Washington Post columnist Robert Samuelson exposes the mendacity at heart of the government-run health insurance scheme, the so-called public option, being touted by the Obama administration and Congressional Democrats. As Samuelson explains:
The promise of the public plan is a mirage. Its political brilliance is to use free-market rhetoric (more "choice" and "competition") to expand government power. But why would a plan tied to Medicare control health spending, when Medicare hasn't? From 1970 to 2007, Medicare spending per beneficiary rose 9.2 percent annually compared to the 10.4 percent of private insurers—and the small difference partly reflects cost shifting. Congress periodically improves Medicare benefits, and there's a limit to how much squeezing reimbursement rates can check costs. Doctors and hospitals already complain that low payments limit services or discourage physicians from taking Medicare patients.
Even [public option backer Yale political scientist Jacob] Hacker concedes that without reimbursement rates close to Medicare's, the public plan would founder. If it had to "negotiate rates directly with providers"—do what private insurers do—the public plan could have "a very hard time" making inroads, he writes. Hacker opposes such weakened versions of the public plan.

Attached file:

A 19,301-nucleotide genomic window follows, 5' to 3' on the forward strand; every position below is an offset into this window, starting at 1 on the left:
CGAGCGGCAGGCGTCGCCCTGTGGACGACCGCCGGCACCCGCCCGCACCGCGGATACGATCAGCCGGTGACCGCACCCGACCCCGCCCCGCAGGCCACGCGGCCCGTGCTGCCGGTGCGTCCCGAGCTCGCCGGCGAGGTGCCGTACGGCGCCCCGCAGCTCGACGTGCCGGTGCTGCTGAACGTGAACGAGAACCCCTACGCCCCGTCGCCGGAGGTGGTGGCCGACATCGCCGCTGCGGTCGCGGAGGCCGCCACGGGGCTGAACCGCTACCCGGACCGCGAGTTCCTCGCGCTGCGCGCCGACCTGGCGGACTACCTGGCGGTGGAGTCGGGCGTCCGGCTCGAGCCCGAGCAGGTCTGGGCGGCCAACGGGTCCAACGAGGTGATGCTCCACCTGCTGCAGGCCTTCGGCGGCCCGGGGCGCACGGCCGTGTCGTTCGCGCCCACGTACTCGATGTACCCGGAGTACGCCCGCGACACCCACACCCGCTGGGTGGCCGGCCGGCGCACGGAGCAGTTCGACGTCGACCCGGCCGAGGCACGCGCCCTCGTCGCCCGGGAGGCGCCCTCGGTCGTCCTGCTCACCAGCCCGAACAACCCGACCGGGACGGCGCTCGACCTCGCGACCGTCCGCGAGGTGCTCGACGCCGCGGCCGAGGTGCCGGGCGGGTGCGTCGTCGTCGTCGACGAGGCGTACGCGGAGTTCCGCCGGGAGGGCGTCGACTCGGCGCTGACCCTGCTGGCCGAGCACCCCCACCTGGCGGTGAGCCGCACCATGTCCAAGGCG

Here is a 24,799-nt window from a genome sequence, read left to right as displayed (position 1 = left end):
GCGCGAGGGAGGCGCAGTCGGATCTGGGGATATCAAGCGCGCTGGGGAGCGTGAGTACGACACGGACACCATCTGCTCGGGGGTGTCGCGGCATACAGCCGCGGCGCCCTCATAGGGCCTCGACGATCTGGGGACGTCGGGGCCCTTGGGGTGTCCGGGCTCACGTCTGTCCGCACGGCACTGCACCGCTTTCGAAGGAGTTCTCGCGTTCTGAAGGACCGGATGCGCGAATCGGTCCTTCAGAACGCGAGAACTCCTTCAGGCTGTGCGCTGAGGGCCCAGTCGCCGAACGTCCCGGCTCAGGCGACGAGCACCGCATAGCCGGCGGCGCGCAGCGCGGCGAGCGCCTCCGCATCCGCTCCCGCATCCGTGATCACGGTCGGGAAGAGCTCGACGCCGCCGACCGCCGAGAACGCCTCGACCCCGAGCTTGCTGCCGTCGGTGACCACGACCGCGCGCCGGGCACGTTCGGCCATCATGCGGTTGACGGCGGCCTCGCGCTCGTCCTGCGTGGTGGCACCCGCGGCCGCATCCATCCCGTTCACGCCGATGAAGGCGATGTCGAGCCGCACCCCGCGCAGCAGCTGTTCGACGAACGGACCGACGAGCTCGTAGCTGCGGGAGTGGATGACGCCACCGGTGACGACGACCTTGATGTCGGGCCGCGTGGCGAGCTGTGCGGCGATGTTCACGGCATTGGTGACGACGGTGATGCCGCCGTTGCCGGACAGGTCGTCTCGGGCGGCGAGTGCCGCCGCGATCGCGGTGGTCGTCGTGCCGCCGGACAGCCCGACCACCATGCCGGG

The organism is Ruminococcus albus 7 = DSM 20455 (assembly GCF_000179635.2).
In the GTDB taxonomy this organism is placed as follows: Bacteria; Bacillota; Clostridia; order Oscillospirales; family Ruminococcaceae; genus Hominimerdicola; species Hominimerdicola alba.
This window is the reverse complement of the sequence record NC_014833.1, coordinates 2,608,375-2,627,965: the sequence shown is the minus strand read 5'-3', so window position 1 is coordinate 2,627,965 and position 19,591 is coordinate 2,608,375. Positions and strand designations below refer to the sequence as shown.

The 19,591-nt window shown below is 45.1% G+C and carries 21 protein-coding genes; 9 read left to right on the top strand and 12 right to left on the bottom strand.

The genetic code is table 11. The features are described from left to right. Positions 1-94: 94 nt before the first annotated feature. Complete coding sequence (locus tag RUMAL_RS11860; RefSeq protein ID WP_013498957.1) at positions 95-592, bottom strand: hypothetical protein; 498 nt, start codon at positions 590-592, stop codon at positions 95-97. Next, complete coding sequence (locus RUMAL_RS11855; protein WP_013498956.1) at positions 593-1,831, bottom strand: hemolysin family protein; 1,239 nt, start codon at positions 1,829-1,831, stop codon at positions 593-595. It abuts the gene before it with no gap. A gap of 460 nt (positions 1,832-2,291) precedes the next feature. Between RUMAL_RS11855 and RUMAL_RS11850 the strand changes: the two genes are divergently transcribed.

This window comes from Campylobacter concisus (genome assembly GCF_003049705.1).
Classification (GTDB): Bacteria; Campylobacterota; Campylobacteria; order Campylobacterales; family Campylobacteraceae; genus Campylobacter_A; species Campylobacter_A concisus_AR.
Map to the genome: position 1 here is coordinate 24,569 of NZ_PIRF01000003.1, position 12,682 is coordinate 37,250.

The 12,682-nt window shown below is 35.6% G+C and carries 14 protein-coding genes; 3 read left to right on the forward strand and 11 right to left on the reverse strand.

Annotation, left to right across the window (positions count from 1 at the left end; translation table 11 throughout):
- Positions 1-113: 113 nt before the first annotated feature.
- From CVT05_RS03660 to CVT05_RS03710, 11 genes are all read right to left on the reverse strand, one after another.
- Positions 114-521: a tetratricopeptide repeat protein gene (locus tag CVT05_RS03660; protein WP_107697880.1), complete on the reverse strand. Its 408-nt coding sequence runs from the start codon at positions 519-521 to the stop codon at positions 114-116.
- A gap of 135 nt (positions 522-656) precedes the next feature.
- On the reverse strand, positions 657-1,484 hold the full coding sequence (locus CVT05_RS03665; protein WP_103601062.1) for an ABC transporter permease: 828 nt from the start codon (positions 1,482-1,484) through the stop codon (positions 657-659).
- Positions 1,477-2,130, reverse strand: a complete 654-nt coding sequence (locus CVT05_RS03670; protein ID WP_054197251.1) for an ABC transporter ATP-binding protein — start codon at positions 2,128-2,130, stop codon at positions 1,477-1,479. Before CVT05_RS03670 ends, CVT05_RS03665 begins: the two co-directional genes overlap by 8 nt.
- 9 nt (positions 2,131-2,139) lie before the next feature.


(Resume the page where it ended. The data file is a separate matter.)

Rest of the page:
By contrast, a favored public plan would probably doom today's private insurance. Although some congressional proposals limit enrollment eligibility in the public plan, pressures to liberalize would be overwhelming. Why should only some under-65 Americans enjoy lower premiums? In one study that assumed widespread eligibility, the Lewin Group estimated that 103 million people—half the number with private insurance— would switch to the public plan. Private insurance might become a specialty product.
This is very much the argument I made back in June in my column, "The Beginning of the End of Private Health Insurance."
Read and weep over the whole Samuelson column here.